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Behind the lens: Shooting video of the wild bald eagle in Irvine

By Allen J. Schaben, Los Angeles Times

As the saying goes, the early bird gets the worm … in this case a chance to catch a glimpse and photos of a wild bald eagle roosting outside the Orange County Zoo’s bald eagle exhibit in Irvine Regional Park.

The wild bald eagle, which appears to be male, has returned fairly frequently to perch above the cage of Olivia, a 6-year-old female bald eagle. Birders and photographers are flocking to the rare and exciting sight. Maybe the early bird gets the girl? Some speculate that the bald eagle is lonely and just looking for some company. The bird of prey first appeared a few weeks ago and has sporadically spent mornings and sometimes evenings perched in a tree above Olivia.

My friend was an early bird and got the “worm” and posted photos of the eagle on his Facebook page.  I immediately made plans to go find it for myself. It could be a once-in-a-lifetime sighting here in Southern California.

I’ve been a photographer for 30 years, and getting a close-up photo of a bald eagle flying in the wild has always been on my dream list. And so, with a nod from my photo editors, I set off on a photo and video mission, usually arriving for the golden light at sunrise that allowed me to enjoy the beauty and serenity of Irvine Regional Park for 31 hours over six days. As they say, patience is a virtue. My best day, shooting still photos, was watching the sunrise light up the eagle’s eyes and wide wingspan as it flew over my head a few times. There was a small crowd of nature photographers there, and we all went home with big smiles on our faces, knowing we had just witnessed something rare and special.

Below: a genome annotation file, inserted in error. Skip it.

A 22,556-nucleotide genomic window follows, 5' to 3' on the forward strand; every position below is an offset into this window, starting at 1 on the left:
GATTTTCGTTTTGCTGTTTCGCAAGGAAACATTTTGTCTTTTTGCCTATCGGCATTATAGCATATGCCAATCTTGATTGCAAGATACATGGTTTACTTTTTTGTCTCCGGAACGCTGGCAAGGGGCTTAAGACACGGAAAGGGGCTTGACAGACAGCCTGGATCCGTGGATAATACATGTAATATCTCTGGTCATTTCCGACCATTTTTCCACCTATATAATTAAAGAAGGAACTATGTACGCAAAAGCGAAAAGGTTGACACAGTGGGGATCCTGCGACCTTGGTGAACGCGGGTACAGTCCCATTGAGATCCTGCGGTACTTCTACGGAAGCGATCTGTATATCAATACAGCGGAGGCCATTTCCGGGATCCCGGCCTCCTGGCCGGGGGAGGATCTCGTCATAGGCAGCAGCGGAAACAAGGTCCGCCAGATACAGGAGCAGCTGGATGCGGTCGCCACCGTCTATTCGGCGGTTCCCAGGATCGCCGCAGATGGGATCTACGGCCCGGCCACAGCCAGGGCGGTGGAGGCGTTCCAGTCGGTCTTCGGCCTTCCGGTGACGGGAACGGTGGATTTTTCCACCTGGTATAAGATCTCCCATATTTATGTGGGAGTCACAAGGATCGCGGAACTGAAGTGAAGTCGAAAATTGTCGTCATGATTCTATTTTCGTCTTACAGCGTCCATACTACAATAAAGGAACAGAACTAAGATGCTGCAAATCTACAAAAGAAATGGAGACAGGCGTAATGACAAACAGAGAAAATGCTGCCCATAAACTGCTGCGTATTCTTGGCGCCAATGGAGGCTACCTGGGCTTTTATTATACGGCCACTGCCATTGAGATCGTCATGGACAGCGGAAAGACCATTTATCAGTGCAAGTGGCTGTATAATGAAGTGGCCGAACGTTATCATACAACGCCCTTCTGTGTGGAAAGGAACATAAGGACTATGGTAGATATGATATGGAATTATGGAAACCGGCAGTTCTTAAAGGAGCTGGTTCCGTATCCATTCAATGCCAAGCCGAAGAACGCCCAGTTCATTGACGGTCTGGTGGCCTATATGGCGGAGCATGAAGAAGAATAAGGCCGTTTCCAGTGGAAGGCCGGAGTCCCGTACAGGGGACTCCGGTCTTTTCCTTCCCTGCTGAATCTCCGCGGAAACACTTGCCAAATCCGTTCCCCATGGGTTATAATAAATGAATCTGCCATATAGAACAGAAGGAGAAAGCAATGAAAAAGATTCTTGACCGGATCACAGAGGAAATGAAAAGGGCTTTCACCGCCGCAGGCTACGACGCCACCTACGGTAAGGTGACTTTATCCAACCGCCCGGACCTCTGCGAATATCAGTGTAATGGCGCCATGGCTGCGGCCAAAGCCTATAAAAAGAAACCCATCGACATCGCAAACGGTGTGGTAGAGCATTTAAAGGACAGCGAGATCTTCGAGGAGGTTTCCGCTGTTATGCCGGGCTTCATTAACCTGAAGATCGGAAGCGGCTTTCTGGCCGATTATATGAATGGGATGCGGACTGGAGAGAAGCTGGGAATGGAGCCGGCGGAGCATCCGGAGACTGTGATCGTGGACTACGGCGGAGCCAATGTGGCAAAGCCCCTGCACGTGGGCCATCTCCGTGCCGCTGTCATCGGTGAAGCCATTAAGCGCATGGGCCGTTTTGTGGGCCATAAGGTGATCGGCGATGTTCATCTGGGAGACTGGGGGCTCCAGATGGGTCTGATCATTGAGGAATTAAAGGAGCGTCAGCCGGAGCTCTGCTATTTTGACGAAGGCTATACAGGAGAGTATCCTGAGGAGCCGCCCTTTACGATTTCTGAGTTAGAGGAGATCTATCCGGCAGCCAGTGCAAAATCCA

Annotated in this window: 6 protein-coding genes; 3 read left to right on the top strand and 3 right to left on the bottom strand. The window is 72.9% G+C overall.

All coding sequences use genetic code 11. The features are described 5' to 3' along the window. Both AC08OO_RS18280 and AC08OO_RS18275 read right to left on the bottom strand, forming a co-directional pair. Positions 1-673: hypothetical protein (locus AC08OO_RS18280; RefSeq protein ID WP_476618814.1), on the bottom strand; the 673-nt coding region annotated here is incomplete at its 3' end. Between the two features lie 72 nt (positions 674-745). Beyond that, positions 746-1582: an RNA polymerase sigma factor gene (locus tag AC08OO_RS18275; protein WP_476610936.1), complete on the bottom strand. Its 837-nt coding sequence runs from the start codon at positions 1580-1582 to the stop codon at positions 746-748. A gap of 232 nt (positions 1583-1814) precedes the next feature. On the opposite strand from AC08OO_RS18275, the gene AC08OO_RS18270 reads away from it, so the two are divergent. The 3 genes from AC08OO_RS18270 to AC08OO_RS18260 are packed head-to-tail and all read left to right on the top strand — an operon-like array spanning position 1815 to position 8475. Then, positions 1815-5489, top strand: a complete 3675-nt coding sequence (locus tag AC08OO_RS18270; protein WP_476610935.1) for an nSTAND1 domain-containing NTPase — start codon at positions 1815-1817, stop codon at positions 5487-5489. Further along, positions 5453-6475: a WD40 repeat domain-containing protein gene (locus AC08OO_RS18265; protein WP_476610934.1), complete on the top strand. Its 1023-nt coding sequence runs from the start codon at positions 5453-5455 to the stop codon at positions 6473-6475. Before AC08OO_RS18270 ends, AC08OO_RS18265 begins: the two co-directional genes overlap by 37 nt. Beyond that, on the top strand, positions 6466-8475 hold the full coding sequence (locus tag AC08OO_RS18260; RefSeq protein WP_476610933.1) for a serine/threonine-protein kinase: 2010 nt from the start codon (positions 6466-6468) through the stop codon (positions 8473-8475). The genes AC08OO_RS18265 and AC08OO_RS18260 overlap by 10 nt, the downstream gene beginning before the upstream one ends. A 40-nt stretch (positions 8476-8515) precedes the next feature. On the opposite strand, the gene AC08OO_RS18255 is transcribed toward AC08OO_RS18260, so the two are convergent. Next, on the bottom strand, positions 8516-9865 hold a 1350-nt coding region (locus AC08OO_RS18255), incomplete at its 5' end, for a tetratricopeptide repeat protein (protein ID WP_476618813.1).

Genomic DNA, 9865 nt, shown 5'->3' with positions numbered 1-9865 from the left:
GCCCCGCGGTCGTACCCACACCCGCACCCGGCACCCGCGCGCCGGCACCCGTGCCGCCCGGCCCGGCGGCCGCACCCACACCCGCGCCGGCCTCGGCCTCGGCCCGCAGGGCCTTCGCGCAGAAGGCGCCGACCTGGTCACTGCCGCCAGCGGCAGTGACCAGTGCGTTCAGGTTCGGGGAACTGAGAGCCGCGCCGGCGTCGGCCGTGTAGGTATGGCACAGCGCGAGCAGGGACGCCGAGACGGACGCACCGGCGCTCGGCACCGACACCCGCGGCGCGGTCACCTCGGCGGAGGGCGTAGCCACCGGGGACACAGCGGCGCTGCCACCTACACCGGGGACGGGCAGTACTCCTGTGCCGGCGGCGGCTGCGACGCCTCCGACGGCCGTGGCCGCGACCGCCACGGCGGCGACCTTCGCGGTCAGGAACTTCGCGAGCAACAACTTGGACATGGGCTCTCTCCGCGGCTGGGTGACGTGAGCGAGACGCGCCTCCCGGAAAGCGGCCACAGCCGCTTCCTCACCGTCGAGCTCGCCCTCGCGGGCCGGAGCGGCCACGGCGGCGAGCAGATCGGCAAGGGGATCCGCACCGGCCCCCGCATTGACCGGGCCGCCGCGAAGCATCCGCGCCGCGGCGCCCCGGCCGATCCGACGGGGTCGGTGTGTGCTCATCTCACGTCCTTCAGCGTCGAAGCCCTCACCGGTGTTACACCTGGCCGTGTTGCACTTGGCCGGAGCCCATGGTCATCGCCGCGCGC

After publishing it in the paper, I returned to shoot video and capture more images. However, the eagle made only brief (less than five-minute) appearances over the next several days in poor to average light. A couple of times, I spent nine hours each day and saw the wild eagle for only about four minutes each time. It was very challenging to shoot stills and video at the same time. I always pick which I’m more loyal to and hope that I get another chance to shoot the same thing with the other medium.

I used two Canon Mark IIIs, a Canon Mark 1V, 7D and a Canon HV30 for video. For stills I also used a Canon 300 2.8 with a 2xdoubler on the first day and returned with a Canon 600 F4.0 on the Canon Mark 1V and 7D DSLRs.

See more photos and read the full story by Tony Barboza: Sightseers flock to see wild bald eagle roosting outside O.C. Zoo’s bald eagle exhibit.

3 Comments

  1. April 23, 2011, 1:00 pm

    Dear Sir,
    Come to Washington State…Bring camera..Eagles are all over the place here. You can even see them sitting on the grass dividers on the freeway. In fact, there are news articles about their overpopulation and their threatening the Blue Herrons due to their voracious appetite for Herron eggs.

    By: linda
  2. April 24, 2011, 2:22 am

    [...] are truly spectacular birds.    Watch,  read,   and enjoy this [...]

  3. January 6, 2012, 8:52 pm

    Free Olivia..so they can live and love….He will teach her how to get food.
    Maybe at least let him in…if she cant fly…A real happy ending would be so nice for S CA.

    By: earthlyoga

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